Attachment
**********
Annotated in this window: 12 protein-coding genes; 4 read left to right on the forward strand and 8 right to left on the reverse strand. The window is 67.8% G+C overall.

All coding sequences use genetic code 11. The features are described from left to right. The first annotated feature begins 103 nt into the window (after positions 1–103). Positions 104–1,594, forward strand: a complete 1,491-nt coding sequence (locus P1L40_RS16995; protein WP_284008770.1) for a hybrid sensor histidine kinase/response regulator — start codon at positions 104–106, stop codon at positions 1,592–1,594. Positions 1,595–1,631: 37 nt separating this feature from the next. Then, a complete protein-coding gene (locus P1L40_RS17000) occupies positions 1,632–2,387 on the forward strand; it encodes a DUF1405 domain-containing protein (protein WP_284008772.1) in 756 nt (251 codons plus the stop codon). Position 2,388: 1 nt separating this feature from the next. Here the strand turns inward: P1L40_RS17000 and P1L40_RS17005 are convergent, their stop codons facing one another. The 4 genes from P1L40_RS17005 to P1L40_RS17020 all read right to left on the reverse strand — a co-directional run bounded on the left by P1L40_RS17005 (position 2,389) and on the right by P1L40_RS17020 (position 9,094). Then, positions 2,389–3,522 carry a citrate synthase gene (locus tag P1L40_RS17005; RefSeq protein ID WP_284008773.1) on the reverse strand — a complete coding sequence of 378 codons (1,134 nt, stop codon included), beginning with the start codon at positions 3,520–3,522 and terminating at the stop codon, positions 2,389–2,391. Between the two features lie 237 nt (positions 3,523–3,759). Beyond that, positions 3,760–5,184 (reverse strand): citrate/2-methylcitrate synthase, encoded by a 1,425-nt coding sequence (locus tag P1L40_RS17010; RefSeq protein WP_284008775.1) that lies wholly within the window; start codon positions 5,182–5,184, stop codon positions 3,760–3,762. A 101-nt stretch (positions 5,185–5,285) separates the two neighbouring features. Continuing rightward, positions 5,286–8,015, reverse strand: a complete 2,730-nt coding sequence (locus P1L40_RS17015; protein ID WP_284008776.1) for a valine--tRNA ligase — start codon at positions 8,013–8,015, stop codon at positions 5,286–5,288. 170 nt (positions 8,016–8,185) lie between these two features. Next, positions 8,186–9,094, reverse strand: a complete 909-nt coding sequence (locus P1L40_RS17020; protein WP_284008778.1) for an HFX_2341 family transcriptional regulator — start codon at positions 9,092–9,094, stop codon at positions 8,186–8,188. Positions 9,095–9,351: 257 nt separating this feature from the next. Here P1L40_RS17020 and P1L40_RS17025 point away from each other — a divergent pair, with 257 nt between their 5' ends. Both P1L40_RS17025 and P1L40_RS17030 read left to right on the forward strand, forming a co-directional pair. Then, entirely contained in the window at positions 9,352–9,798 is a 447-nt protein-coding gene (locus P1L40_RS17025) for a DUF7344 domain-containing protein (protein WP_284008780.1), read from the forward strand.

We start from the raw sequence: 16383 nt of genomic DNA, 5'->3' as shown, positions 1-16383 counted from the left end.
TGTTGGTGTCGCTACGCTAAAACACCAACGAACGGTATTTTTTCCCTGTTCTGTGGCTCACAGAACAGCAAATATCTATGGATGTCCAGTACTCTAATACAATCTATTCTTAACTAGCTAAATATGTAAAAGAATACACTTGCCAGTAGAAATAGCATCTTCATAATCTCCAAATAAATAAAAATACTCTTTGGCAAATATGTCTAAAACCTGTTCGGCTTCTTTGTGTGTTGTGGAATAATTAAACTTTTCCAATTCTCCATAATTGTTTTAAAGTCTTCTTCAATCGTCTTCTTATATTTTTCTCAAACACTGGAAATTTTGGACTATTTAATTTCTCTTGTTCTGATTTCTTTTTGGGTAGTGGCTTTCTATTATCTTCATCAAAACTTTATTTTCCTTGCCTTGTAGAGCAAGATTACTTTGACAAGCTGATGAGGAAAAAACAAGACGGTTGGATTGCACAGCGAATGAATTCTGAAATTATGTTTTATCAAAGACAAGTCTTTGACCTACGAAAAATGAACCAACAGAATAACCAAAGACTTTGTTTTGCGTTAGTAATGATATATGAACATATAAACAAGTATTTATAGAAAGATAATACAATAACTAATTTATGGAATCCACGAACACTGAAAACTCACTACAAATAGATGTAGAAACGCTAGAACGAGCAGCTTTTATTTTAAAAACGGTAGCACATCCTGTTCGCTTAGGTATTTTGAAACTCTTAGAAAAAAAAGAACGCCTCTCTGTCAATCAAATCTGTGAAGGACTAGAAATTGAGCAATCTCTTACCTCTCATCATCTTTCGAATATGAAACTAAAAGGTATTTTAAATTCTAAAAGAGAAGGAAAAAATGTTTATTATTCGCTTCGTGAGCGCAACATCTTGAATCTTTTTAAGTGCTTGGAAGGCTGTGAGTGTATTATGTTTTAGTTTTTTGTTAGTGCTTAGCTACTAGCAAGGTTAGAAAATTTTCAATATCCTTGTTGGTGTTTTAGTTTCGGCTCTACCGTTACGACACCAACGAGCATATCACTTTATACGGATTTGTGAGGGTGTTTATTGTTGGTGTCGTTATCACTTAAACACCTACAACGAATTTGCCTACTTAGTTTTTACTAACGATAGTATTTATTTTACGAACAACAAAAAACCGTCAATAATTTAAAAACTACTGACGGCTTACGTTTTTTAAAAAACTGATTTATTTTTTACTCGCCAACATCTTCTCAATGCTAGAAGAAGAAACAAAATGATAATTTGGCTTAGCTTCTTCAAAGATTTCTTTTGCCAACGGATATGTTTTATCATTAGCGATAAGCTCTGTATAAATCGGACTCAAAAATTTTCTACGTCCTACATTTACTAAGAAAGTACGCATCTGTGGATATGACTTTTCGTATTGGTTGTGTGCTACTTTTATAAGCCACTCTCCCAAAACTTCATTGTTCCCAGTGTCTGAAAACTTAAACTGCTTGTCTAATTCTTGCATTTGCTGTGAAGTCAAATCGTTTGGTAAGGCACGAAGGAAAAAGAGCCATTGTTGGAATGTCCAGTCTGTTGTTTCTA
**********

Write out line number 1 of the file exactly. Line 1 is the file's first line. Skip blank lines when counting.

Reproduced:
Annotated in this window: 12 protein-coding genes; 4 read left to right on the forward strand and 8 right to left on the reverse strand. The window is 67.8% G+C overall.